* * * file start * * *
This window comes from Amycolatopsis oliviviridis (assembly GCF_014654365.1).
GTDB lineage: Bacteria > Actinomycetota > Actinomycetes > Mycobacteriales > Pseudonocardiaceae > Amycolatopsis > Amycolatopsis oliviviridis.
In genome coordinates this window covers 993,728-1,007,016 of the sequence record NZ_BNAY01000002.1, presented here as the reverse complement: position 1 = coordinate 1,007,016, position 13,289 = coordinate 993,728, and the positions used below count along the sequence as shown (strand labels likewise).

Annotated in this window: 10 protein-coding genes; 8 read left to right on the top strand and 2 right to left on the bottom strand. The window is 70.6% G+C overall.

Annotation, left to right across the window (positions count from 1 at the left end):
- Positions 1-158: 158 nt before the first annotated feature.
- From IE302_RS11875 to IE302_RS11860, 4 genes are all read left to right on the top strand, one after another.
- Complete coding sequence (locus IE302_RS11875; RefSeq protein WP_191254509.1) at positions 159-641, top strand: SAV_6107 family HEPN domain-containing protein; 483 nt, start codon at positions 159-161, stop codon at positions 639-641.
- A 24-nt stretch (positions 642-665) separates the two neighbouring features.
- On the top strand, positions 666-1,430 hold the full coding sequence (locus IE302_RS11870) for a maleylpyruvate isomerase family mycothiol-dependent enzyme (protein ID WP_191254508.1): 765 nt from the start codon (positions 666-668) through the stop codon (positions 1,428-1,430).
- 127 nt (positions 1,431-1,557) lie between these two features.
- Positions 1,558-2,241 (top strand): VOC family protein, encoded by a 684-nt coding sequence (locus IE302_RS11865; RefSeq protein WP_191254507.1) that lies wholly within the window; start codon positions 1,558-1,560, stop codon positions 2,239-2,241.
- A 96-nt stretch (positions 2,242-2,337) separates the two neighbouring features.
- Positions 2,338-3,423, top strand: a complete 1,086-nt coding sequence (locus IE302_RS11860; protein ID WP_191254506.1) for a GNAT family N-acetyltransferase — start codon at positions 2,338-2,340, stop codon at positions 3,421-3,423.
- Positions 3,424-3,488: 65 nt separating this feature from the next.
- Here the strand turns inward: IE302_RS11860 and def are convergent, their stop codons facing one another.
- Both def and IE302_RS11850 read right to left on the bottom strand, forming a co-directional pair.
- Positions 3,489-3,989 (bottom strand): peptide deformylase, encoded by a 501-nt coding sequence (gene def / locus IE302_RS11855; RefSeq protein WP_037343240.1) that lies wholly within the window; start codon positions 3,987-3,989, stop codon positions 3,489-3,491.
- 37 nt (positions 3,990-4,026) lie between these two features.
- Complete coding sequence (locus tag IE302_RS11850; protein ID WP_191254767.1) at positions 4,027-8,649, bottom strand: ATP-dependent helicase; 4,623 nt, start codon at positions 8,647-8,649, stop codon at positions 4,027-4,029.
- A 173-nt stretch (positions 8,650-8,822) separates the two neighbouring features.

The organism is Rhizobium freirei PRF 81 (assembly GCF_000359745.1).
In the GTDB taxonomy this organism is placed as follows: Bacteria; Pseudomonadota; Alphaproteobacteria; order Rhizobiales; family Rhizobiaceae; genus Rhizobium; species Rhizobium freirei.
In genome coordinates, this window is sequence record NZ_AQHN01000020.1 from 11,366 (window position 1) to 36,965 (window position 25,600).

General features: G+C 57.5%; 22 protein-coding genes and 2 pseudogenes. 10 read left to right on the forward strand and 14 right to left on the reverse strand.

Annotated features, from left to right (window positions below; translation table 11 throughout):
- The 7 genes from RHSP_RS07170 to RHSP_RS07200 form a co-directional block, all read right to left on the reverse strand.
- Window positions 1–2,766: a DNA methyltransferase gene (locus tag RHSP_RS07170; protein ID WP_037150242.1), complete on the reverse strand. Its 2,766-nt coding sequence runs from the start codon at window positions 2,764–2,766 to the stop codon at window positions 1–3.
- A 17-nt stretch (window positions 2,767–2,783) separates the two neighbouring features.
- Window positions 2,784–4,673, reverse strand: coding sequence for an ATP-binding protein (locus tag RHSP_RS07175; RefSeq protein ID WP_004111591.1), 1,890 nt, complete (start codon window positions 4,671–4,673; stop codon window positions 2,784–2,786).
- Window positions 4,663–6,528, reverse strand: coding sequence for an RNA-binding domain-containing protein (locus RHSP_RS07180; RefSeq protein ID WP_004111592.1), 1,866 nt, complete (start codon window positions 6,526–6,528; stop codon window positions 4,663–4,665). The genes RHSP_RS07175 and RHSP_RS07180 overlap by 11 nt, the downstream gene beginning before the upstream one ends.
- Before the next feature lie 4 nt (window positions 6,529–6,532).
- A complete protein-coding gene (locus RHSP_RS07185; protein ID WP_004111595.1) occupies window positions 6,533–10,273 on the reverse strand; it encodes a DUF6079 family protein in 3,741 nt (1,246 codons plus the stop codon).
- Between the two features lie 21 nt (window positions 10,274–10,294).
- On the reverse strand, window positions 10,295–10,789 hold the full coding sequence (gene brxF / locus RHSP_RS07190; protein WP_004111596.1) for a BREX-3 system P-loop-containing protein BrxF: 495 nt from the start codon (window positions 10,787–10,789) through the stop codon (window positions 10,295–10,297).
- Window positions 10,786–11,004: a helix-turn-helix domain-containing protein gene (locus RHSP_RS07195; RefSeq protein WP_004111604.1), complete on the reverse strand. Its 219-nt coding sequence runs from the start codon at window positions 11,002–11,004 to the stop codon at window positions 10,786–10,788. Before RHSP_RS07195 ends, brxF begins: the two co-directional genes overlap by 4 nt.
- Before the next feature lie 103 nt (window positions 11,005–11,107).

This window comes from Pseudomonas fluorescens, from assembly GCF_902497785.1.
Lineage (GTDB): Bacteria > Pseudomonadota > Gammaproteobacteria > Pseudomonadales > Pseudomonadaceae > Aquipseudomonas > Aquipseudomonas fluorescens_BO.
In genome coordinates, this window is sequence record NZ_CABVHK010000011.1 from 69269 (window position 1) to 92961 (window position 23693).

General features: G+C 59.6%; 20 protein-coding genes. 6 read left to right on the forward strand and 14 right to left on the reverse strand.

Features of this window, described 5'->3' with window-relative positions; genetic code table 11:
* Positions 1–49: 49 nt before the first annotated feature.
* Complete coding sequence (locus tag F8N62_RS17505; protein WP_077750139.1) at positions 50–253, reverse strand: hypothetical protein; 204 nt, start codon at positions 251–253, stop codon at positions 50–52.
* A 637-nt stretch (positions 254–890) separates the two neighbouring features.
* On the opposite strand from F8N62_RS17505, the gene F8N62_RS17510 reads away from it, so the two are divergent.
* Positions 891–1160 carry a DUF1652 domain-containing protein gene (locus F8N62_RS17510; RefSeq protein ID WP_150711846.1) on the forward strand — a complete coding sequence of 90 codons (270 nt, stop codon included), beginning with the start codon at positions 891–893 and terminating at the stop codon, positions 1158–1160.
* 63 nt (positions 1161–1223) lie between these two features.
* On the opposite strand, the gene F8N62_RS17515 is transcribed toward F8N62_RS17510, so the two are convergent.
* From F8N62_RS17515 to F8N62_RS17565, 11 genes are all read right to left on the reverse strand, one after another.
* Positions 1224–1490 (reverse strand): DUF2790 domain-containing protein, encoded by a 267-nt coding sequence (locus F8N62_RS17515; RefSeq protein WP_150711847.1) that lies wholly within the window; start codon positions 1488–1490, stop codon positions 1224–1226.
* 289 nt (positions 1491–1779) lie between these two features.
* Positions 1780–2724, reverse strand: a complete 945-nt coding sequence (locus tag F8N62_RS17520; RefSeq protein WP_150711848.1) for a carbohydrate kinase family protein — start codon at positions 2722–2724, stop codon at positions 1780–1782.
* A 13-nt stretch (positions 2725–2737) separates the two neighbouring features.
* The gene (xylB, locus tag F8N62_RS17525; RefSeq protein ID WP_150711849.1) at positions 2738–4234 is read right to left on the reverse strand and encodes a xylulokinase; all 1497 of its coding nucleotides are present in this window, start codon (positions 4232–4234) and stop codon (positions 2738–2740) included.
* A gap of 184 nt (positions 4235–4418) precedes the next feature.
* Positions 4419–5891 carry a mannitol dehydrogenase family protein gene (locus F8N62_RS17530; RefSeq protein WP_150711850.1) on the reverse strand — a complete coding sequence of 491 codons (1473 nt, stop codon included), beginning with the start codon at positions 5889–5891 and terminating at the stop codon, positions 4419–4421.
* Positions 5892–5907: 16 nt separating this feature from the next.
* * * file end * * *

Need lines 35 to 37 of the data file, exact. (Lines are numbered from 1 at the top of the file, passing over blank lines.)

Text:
- On the reverse strand, window positions 10,295–10,789 hold the full coding sequence (gene brxF / locus RHSP_RS07190; protein WP_004111596.1) for a BREX-3 system P-loop-containing protein BrxF: 495 nt from the start codon (window positions 10,787–10,789) through the stop codon (window positions 10,295–10,297).
- Window positions 10,786–11,004: a helix-turn-helix domain-containing protein gene (locus RHSP_RS07195; RefSeq protein WP_004111604.1), complete on the reverse strand. Its 219-nt coding sequence runs from the start codon at window positions 11,002–11,004 to the stop codon at window positions 10,786–10,788. Before RHSP_RS07195 ends, brxF begins: the two co-directional genes overlap by 4 nt.
- Before the next feature lie 103 nt (window positions 11,005–11,107).